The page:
“I’m excited about these new results and can’t wait to apply them both in my own research and in my company,” said Patrick Maletinsky, a University of Basel physicist whose startup company Qnami makes and sells NV center diamond probe tips that can be used in atomic force microscopes. “I believe that these results can bring decisive advantages for our scientific work and customers."
Any gain in sensitivity directly translates to faster imaging, said Gabriel Puebla Hellman, CEO of QZabre, a startup company that also manufactures and sells NV center tips. “The NIST software will allow us to decrease measurement time from more than ten hours to less than four without a decrease in quality, significantly saving time,” Hellman said.
NV stands for “nitrogen vacancy.” To make an NV center, scientists start with an ultrapure diamond – a crystal of carbon atoms. They then add nitrogen and heat so that two adjacent carbon atoms are replaced by a single nitrogen atom and a gap in the lattice – a hole, or “vacancy.”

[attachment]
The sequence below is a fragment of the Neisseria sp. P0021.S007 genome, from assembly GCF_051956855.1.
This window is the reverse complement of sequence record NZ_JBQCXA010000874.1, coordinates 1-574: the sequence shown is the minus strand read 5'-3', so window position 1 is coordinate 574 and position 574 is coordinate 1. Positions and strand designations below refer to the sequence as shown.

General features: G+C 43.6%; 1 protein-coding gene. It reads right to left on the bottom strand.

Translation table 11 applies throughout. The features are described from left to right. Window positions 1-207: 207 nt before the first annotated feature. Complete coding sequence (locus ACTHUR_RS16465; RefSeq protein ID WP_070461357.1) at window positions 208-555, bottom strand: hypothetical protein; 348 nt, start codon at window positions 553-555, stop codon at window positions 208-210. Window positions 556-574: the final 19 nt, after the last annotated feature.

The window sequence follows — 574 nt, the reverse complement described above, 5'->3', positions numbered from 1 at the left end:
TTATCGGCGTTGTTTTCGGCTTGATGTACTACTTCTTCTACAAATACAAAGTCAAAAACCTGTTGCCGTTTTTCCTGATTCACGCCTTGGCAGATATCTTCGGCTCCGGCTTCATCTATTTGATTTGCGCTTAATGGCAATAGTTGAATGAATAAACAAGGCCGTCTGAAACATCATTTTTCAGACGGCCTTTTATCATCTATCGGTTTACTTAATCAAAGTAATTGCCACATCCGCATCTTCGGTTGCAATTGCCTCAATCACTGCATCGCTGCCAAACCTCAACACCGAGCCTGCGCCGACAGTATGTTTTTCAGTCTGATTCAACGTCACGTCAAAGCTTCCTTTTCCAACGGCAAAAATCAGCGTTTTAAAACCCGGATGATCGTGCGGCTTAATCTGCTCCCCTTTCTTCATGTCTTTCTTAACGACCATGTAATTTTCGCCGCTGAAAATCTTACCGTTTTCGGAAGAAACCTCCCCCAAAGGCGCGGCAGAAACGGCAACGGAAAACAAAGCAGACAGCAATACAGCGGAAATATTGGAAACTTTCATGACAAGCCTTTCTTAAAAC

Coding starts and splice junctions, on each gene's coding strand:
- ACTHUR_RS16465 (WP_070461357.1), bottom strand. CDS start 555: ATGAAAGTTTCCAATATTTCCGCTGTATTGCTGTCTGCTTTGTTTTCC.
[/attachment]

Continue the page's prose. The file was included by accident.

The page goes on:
Together, the nitrogen atom and hole, sitting side by side in the diamond lattice, create a sensitive magnetometer – a device that measures magnetic fields.
So far, people have used NV centers to detect MRI-like signals from chemicals on the diamond’s surface. Eventually scientists may use these methods to study protein structure, which could help researchers study disease on a cellular level.
Beyond medical work, the technology can be used to study current flow and magnetism in atom-thin materials like graphene, which could be used someday for lighter-weight electronics.
What makes NV centers attractive to scientists is their relative sensitivity coupled with their small size. A more established magnetometry technology that uses Super-Conducting Quantum Interference Devices (SQUIDs) has higher sensitivity than NV centers. But NV centers can measure smaller objects, as small as 10 nanometers (nm, billionths of a meter). Also, although SQUIDs require expensive and bulky systems for cryogenic cooling, NV centers operate at room temperature and have a smaller footprint.